Digital holographic microscopy driven by deep learning: A study on marine planktons (Poster)
24 August 2020, 5:30 PM
SPIE Link: here.

Emiliano Gómez
BRAPH 2.0: Software for the analysis of brain connectivity with graph theory (Poster)
24 August 2020, 5:30 PM
SPIE Link: here.

Optical Trapping and Optical Micromanipulation XVII

Laura Pérez-García
Reconstructing complex force fields with optical tweezers
24 August 2020, 5:00 PM
SPIE Link: here.

Alejandro V. Arzola
Direct visualization of the spin-orbit angular momentum conversion in optical trapping
25 August 2020, 10:40 AM
SPIE Link: here.

Isaac Lenton
Illuminating the complex behaviour of particles in optical traps with machine learning
26 August 2020, 9:10 AM
SPIE Link: here.

Fatemeh Kalantarifard
Optical trapping of microparticles and yeast cells at ultra-low intensity by intracavity nonlinear feedback forces
24 August 2020, 11:10 AM
SPIE Link: here.

Note: the presentation times are indicated according to PDT (Pacific Daylight Time) (GMT-7)

Benjamin Midtvedt joins the Soft Matter Lab

Benjamin Midtvedt starts his PhD at the Physics Department of the University of Gothenburg on 1st July 2020.

Benjamin has a Master degree in Engineering Mathematics and Computer Science at Chalmers University of Technology.

In his PhD, he will focus on using deep learning to design particle behaviour when interacting with light.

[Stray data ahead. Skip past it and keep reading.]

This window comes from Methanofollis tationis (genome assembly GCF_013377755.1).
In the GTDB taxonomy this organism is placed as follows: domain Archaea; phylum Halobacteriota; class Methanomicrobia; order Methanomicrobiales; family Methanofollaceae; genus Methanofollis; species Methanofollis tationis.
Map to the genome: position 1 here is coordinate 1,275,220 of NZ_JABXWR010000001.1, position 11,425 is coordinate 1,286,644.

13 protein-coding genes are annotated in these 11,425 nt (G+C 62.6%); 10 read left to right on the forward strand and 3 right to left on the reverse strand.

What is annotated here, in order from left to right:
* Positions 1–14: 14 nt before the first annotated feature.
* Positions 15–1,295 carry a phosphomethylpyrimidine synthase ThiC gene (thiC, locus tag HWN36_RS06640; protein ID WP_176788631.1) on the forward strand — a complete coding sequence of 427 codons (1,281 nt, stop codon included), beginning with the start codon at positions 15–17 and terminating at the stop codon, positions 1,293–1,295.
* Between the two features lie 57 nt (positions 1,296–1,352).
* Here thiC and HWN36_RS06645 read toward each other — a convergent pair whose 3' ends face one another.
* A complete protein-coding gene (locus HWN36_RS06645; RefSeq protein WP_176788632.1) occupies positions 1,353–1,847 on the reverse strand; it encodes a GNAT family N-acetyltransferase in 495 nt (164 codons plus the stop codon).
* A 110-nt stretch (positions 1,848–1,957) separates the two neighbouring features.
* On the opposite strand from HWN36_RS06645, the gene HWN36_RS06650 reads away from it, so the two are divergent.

Holographic characterisation of subwavelength particles enhanced by deep learning on ArXiv

Phase and amplitude signals from representative particles for testing the performance of the Deep-learning approach

Holographic characterisation of subwavelength particles enhanced by deep learning
Benjamin Midtvedt, Erik Olsén, Fredrik Eklund, Fredrik Höök, Caroline Beck Adiels, Giovanni Volpe, Daniel Midtvedt
arXiv: 2006.11154

The characterisation of the physical properties of nanoparticles in their native environment plays a central role in a wide range of fields, from nanoparticle-enhanced drug delivery to environmental nanopollution assessment. Standard optical approaches require long trajectories of nanoparticles dispersed in a medium with known viscosity to characterise their diffusion constant and, thus, their size. However, often only short trajectories are available, while the medium viscosity is unknown, e.g., in most biomedical applications. In this work, we demonstrate a label-free method to quantify size and refractive index of individual subwavelength particles using two orders of magnitude shorter trajectories than required by standard methods, and without assumptions about the physicochemical properties of the medium. We achieve this by developing a weighted average convolutional neural network to analyse the holographic images of the particles. As a proof of principle, we distinguish and quantify size and refractive index of silica and polystyrene particles without prior knowledge of solute viscosity or refractive index. As an example of an application beyond the state of the art, we demonstrate how this technique can monitor the aggregation of polystyrene nanoparticles, revealing the time-resolved dynamics of the monomer number and fractal dimension of individual subwavelength aggregates. This technique opens new possibilities for nanoparticle characterisation with a broad range of applications from biomedicine to environmental monitoring.

Benjamin Midtvedt defended his Master Thesis on June 15, 2020. Congrats!

Benjamin Midtvedt defended his Master Thesis in Engineering Mathematics and Computer Science at Chalmers University of Technology on 15 June 2020. Congrats!

Screenshot of Benjamin Midtvedt’s Master Thesis defence.
Title: DeepTrack: A comprehensive deep learning framework for digital microscopy